12 Dec 2023

Saving South Dunedin from going under

From The Detail, 5:00 am on 12 December 2023

Sixteen ideas have made the shortlist in South Dunedin's "plan for a plan" over regular flooding 

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Photo: RNZ

South Dunedin's been through the wringer - the area in Ōtepoti colloquially known as "The Flat" or “South D” has faced flood after flood - and the frequency is likely to increase as climate change takes hold.

As sea levels rise parts of South Dunedin will be below the high tide mark.  Floodwaters drain slowly so the threat of increasingly heavy downpours make this part of the city and its inhabitants highly vulnerable.

In response, local  councils have come up with a list of 16 new "approaches" to make South Dunedin more resilient.

The Detail speaks to two Dunedinites to find out just exactly what South Dunedin's facing, what these new approaches entail and when they might be implemented. 

Tess Brunton is RNZ's Otago-Southland reporter.

"[South Dunedin's] really densely populated, it's low lying and it's home to more than 13,000 people. But it was built on a former tidal wetland, so sandwiched between the hills, the harbour and the ocean," she explains.

"There's about 6000 odd households and more than 40 percent are rented. One of the reasons why it's got a population where there is older people and people who perhaps have accessibility needs is because it is flat in a hilly city - it's easier for people to walk around."

But this tight-knit community was heavily impacted by a flood in June 2015.  More than 1000 homes and businesses were damaged.

Jonathan Rowe is the Dunedin City Council's manager for South Dunedin Future - the project which has come up with these ideas to protect the area’s residents.

Although Dunedin born-and-bred, he wasn't living in Dunedin in 2015 - but he's certainly been told about it.

"When you get water coming in your house - it's terrible, it's every homeowner's worst nightmare," he says.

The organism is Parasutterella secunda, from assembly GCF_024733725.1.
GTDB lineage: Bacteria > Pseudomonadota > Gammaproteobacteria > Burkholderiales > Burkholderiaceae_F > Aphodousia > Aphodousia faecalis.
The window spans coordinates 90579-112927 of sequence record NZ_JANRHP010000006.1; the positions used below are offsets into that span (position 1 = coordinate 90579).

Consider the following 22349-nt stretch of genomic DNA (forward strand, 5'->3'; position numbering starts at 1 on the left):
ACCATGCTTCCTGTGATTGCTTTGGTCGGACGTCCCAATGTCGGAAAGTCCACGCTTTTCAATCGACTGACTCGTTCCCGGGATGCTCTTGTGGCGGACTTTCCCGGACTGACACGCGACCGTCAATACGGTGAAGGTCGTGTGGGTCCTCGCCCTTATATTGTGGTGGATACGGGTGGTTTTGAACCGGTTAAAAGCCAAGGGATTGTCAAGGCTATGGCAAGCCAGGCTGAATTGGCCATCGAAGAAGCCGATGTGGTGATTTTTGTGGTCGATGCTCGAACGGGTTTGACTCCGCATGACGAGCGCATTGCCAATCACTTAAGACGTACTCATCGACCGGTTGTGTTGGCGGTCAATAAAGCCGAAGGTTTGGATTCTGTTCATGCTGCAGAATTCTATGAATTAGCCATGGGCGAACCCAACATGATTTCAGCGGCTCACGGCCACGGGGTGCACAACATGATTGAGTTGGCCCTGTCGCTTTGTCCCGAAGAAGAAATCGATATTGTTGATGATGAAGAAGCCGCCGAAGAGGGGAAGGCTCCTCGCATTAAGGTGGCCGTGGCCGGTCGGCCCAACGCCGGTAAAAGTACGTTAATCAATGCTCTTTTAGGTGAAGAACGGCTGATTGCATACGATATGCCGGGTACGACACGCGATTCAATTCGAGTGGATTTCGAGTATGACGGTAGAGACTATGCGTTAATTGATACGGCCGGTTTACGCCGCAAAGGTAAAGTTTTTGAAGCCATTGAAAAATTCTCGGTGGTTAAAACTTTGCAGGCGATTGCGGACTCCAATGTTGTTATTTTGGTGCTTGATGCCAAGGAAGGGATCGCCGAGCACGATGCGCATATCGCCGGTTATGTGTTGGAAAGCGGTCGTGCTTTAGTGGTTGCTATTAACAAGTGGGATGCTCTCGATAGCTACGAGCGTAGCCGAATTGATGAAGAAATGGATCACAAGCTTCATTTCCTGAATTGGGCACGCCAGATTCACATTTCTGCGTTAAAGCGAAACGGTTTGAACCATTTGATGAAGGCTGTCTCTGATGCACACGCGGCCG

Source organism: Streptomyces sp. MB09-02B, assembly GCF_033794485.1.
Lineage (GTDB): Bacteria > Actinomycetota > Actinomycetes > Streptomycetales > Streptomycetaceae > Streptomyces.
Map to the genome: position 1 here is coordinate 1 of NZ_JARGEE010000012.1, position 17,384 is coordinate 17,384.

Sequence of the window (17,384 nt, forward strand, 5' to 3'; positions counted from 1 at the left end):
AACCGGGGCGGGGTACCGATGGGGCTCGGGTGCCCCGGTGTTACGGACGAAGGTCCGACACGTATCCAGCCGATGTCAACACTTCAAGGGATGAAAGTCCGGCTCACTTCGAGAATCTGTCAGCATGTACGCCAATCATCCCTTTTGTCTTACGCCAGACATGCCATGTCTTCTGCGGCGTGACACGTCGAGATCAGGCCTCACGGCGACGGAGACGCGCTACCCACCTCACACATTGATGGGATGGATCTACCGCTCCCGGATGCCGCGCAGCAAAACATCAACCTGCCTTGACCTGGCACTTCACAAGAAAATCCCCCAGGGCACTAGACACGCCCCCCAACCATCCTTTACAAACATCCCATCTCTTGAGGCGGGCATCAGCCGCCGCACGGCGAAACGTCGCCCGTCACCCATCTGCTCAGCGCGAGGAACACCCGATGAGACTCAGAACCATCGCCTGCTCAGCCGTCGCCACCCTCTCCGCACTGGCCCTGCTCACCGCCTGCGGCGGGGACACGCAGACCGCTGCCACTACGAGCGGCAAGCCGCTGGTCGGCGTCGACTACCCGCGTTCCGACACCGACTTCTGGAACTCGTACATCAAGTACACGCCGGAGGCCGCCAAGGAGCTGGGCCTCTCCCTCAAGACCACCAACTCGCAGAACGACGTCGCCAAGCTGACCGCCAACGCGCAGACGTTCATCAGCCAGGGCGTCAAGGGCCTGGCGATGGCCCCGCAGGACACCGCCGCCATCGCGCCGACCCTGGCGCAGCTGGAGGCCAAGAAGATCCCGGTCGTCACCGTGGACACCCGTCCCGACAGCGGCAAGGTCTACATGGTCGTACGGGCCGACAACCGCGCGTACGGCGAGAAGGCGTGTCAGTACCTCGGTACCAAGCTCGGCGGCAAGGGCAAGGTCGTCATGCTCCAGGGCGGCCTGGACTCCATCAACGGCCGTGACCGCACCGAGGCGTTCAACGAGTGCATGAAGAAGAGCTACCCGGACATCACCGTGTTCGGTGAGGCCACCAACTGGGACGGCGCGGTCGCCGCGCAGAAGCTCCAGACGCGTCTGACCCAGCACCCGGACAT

"We've heard lots of stories about people having to move out, losing lots of their possessions, having water that's contaminated with sewage in and around the place - it's not pleasant and certainly something we want to avoid."

So these 16 ideas have been developed, which Rowe describes as a "plan for a plan".

They've whittled it down from around 280 ideas, and it's just been approved by the Dunedin City Council and Otago Regional Council for the next phase - community consultation.

What's Rowe's pick of the bunch?

"I think the one I really like the idea of is creating more space for water, so natural spaces,"  he says.

"So how do you maybe take a park that's currently flat and maybe look at lowering that so if and when it rains, the floodwater goes into the park and you might not be able to use the park for a couple of days but then it drains away and you're good again. Better the flooding goes there than going in our homes and our living rooms and our basements!”

The now defunct racecourse, Forbury Park, which will soon be up for sale could play a major role as a place to hold water.

Rowe also talks to The Detail about the other ideas which include managed retreat, building higher-density housing in safer areas and lifting homes off the ground.

"It's a long list and we need to do some work to narrow it down, and that's the next stage of the programme,'' he says.

"We've got a couple of years now to figure out the plan and this thing's got a hundred-year horizon.

"One of the things we want to really guard against and get people moving away from is this idea that 'do we stay or do we go' - this black and white issue of we dig in for as long as we can and then there's a day that comes where everyone is out - that's what we want to avoid."

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